This analogy between countries on the one hand, and households or firms on the other hand, is misleading if not completely wrong. The reason is that countries do not ‘borrow’ in any conventional meaning of the term–at least not under normal circumstances. When things are going well, countries do not fill out an application with various lenders. They do not have to provide a business plan or show any bank statements. They do not offer up collateral or enlist the support of co-signers. These things only take place once a country gets into trouble and needs some kind of international bailout. ‘Borrowing’ for countries in a conventional sense means that something bad has already happened; it is the symptom and not the cause.

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Sustainable Integration as a Reponse to Mario Draghi’s ‘Imperfect’, ‘Fragile’ and ‘Vulnerable’ Union

When Mario Draghi was asked on Thursday (16 July) whether the recent crisis surrounding Greece had made the monetary union more vulnerable, he gave an astonishingly frank response. Draghi denied that the discussion about Greece made the union more vulnerable; nevertheless, he admitted that:

this union is imperfect. And being imperfect, is fragile, is vulnerable, and doesn’t deliver all the benefits that it could if it were to be completed. So the future now should see decisive steps on further integration.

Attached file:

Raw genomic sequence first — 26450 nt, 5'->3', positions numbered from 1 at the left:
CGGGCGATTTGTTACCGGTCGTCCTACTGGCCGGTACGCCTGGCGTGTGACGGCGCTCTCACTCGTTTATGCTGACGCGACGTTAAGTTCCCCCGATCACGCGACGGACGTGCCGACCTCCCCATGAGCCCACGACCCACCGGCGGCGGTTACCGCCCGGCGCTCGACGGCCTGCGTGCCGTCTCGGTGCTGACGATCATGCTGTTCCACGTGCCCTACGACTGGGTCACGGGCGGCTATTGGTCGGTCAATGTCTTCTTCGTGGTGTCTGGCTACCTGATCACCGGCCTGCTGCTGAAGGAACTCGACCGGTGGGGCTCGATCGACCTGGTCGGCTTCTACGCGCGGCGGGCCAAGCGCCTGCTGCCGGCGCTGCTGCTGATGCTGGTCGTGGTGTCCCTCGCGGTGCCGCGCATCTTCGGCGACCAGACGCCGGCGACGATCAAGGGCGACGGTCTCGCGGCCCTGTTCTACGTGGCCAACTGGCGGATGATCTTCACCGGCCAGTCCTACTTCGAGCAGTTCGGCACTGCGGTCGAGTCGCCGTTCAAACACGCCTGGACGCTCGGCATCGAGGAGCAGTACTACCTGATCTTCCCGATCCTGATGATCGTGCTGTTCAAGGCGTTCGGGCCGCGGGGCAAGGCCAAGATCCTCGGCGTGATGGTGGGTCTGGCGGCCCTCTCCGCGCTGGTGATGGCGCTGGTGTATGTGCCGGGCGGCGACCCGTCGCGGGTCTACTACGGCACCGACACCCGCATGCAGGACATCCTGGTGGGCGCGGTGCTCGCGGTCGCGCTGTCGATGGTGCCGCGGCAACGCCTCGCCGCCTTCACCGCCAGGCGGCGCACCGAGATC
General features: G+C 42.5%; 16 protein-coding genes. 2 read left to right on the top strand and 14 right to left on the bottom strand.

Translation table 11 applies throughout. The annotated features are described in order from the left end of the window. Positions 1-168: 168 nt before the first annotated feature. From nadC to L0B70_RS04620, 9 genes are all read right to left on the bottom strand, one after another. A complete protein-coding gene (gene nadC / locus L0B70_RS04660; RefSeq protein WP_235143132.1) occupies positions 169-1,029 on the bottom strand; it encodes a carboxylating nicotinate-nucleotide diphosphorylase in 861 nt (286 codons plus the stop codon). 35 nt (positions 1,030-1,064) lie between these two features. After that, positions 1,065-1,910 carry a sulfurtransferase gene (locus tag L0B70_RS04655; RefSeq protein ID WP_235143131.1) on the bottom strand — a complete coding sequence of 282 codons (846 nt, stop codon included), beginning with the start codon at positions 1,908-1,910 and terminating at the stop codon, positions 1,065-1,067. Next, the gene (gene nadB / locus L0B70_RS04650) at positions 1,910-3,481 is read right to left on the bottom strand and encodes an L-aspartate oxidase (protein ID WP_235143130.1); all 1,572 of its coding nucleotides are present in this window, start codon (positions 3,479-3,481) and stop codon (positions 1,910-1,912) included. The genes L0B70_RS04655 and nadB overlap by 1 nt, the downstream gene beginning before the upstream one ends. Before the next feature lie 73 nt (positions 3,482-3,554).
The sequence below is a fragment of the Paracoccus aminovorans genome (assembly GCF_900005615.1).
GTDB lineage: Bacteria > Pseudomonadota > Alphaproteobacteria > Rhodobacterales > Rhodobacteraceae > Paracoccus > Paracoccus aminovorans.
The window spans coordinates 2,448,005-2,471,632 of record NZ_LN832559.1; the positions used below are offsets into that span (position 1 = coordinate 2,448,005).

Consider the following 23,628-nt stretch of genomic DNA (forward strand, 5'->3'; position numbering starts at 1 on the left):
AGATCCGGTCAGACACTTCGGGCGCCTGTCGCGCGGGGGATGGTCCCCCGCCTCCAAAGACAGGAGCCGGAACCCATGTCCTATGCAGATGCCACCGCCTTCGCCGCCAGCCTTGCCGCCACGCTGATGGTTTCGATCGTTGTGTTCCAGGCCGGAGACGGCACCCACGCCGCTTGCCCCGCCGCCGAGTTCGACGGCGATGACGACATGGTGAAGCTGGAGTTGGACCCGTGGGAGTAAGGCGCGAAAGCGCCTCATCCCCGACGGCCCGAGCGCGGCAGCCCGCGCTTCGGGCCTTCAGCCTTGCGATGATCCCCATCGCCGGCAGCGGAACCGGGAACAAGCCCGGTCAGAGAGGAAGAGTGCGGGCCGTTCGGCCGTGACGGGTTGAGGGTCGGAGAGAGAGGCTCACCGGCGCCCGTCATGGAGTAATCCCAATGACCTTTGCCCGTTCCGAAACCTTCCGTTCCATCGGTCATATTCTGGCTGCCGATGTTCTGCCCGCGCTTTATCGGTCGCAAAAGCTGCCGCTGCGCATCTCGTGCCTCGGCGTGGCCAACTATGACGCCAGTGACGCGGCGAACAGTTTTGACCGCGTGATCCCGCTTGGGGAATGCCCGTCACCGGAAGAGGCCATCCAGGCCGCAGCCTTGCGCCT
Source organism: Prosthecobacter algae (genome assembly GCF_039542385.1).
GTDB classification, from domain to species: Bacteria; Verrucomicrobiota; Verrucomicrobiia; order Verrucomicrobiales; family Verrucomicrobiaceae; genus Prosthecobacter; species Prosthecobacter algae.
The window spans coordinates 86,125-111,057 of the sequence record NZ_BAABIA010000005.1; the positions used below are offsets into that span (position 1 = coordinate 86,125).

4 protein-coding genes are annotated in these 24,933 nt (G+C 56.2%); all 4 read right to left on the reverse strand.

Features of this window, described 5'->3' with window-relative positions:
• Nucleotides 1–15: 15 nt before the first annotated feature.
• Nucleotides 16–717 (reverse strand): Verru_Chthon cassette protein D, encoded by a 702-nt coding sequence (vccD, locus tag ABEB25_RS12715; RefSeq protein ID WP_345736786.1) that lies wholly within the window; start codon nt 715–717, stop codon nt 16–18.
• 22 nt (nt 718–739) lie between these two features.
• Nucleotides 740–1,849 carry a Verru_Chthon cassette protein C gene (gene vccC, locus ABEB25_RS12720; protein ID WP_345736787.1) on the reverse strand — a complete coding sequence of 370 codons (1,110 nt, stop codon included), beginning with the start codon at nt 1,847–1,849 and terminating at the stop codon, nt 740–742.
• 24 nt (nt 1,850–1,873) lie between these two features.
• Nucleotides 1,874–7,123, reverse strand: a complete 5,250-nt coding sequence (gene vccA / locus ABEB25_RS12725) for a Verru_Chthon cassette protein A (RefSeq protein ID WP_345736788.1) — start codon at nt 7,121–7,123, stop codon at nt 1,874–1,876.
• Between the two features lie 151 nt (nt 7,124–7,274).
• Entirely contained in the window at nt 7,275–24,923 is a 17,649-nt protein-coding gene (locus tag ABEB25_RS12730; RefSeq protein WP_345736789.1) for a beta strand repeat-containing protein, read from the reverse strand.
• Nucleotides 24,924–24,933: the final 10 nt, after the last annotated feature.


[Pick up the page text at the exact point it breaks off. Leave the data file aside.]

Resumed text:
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Rationality, Emotion, and the Future of Europe

This is a big weekend in the history of European integration and it is likely to be a defining moment for ‘Europe’. That significance is easy to miss. The urgent often overshadows the important. And this weekend reeks of urgency. The Greek government has listed the reforms it can deliver in exchange for financial rescue. It has also described how it would like that rescue to unfold. Now the Eurogroup has to decide whether these proposals are sufficient for the start of fresh negotiations. In doing so, Europe’s politicians have to wrestle with arguments rooted in rationality and emotion; they have to weigh the costs and benefits of yet another Greek bailout package while at the same time dealing with the frustration and bitterness that arose during the last set of talks (not to mention the last five years of bailouts).